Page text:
According to unofficial counts from the registrar’s office, at least 4,050 of the 6,237 ballots cast in the June primary, nearly 65%, had fewer than three candidates selected.
Councilor Heather Hill, a Democrat, supports nonpartisan local elections, saying there’s a “grey area” among municipal candidates and that she wants to evaluate “the steps needed for the city of Charlottesville to move to truly nonpartisan elections for City Council as we do for our School Board.”
About two-thirds of local elections in Virginia and throughout the country are nonpartisan, according to multiple scholarly articles.
Nonpartisan local elections gained traction in the Progressive Era of the early 1900s in response to corruption and one-party rule in big cities, according to a Brooklyn Law School study.
Virginia legislators, however, have consistently attempted to get municipal elections to include party affiliation, but to no avail.
“The local dogcatcher — it doesn’t matter if he’s a Republican or a Democrat. It matters if he can catch dogs,” said appeals court Judge Paul Niemeyer, who oversaw an appeal in an unsuccessful 2015 lawsuit brought by Powhatan County Republicans, according to the Richmond Times-Dispatch.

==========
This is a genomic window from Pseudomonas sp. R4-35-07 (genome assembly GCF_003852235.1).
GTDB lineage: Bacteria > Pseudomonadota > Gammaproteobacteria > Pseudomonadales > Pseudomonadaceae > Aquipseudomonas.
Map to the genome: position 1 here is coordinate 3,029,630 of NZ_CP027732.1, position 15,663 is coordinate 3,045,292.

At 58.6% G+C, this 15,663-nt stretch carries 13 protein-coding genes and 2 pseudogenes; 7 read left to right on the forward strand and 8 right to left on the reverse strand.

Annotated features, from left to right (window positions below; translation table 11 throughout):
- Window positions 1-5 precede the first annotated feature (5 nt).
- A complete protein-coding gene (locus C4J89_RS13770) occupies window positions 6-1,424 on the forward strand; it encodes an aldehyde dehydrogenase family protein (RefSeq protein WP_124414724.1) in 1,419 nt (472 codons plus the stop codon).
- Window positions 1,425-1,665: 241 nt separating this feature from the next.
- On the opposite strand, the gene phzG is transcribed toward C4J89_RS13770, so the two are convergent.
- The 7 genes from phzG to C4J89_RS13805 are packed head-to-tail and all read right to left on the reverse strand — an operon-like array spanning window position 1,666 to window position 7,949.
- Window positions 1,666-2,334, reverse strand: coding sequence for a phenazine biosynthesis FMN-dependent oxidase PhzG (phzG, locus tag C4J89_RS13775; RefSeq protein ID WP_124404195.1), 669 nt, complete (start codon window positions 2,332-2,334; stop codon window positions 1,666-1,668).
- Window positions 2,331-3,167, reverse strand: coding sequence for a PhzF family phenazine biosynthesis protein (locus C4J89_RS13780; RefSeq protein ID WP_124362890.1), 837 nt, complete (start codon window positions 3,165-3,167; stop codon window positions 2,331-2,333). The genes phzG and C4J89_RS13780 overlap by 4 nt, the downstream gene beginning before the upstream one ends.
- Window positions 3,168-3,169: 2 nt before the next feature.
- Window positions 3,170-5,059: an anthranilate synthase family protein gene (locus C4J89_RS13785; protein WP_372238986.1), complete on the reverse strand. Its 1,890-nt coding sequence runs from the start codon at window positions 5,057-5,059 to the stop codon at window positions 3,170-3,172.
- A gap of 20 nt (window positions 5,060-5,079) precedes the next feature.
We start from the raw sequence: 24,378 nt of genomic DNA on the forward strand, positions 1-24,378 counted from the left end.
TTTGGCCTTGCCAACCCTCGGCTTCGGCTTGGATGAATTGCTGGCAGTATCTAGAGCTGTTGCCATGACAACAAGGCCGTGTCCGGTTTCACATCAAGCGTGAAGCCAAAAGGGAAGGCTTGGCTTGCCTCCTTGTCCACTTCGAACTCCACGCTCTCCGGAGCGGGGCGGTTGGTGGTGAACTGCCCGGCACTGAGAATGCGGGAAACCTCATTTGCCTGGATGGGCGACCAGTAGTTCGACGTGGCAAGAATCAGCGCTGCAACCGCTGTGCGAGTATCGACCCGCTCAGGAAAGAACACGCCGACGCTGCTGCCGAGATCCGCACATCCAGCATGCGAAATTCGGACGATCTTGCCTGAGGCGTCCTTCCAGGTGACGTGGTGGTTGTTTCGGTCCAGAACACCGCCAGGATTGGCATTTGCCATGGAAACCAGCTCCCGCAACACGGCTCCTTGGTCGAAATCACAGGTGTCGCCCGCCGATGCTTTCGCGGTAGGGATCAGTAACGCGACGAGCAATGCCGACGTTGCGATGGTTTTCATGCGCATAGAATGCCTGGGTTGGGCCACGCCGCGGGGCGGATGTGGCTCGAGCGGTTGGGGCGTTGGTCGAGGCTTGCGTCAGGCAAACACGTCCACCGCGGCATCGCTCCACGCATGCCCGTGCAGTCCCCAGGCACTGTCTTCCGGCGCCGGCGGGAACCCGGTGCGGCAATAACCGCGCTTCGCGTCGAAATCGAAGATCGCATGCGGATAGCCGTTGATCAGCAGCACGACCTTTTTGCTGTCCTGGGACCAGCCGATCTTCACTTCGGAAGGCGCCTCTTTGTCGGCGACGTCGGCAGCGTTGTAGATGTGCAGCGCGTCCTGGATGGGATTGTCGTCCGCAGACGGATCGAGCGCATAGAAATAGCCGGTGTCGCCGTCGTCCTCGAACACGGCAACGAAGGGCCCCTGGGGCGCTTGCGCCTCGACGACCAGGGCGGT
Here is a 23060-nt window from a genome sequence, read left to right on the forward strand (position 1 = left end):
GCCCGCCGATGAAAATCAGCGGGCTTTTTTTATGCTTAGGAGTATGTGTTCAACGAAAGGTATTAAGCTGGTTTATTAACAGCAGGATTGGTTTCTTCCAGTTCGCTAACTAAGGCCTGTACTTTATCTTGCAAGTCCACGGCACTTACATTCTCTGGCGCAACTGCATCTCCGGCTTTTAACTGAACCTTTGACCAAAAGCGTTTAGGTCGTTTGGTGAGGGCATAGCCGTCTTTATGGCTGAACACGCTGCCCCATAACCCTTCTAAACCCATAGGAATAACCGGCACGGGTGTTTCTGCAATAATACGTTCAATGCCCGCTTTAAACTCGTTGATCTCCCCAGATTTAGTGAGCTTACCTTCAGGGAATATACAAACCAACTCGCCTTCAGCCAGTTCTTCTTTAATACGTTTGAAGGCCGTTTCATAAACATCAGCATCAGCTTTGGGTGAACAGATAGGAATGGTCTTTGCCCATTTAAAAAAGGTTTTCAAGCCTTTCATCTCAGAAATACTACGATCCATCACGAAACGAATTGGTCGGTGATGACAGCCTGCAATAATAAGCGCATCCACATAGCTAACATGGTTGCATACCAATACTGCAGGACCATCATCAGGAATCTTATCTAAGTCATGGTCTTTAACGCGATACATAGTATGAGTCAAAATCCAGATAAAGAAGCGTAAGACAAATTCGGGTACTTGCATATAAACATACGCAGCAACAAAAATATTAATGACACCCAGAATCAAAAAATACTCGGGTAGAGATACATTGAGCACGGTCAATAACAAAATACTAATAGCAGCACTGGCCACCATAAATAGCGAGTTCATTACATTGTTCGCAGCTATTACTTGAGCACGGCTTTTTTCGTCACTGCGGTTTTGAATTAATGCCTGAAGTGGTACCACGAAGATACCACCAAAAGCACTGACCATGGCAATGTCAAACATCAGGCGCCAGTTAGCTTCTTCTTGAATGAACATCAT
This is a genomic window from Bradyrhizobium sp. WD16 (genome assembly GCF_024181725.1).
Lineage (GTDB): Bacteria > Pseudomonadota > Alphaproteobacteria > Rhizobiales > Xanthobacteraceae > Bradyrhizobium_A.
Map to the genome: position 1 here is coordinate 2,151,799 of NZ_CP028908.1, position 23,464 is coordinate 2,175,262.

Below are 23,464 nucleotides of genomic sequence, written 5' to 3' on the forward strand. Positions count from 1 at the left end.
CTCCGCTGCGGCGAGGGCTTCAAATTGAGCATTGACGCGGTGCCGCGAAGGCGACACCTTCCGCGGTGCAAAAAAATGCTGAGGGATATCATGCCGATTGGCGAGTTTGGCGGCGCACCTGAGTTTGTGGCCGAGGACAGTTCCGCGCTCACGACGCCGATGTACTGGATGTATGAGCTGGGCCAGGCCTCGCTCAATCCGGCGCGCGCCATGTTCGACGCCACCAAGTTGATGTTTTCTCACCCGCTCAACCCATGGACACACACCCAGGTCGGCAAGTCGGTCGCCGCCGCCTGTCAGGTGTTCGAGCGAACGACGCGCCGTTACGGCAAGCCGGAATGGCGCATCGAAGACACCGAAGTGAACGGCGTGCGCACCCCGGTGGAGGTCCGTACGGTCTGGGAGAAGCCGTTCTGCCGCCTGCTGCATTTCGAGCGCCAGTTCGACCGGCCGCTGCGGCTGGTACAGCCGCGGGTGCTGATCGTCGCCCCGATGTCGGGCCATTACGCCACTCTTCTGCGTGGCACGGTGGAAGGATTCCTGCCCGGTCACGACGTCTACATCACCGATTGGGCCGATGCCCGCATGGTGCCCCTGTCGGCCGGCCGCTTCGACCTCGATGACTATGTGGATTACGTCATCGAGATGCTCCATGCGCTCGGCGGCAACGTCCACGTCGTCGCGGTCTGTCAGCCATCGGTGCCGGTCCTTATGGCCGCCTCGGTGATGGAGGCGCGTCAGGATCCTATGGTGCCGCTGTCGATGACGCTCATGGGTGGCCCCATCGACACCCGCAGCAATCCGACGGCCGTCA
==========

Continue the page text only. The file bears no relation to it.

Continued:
According to the National League of Cities, those in favor of nonpartisan elections say political parties are “irrelevant to providing services” and elected officials are more likely to cooperate with each otherwithout party politics involved.
Proponents of partisan elections, however, say party labels give voters more information about candidates they know little to nothing about, according to the NLC. They also say party organization helps to provide the means for lower-income people to run for office, versus the lack of built-in support for an unaffiliated campaign.
Democrat Tom Vandever, a former Charlottesville mayor, said running in the party system made sense when municipal elections were held in May. Back then, delegates were selected to vote in a caucus or firehouse primary and the winner was automatically put on the ballot.
The city moved elections to November in 2007 and now all candidates must submit 125 petition signatures to get on the ballot, regardless of party. The signatures that candidates submit for the primary also count for the general election, so only one submission is necessary.
“It’s totally lost its purpose,” Vandever said of partisan elections.
By keeping party designations off the ticket, Gibson said it allows some localities to “have their own local traditions.”
Some areas have candidates who run without party affiliation, but can still be endorsed by parties or partisan officials.
Brown doesn’t see a huge issue with the system to qualify in local elections, but admits he’s a “political junkie.”
“[The forms] aren’t hard at all,” he said. “It’s not rocket science really to get on the ballot.”
However, the system still favors the established parties, Gibson said.
“The parties always have an advantage because they control the system.”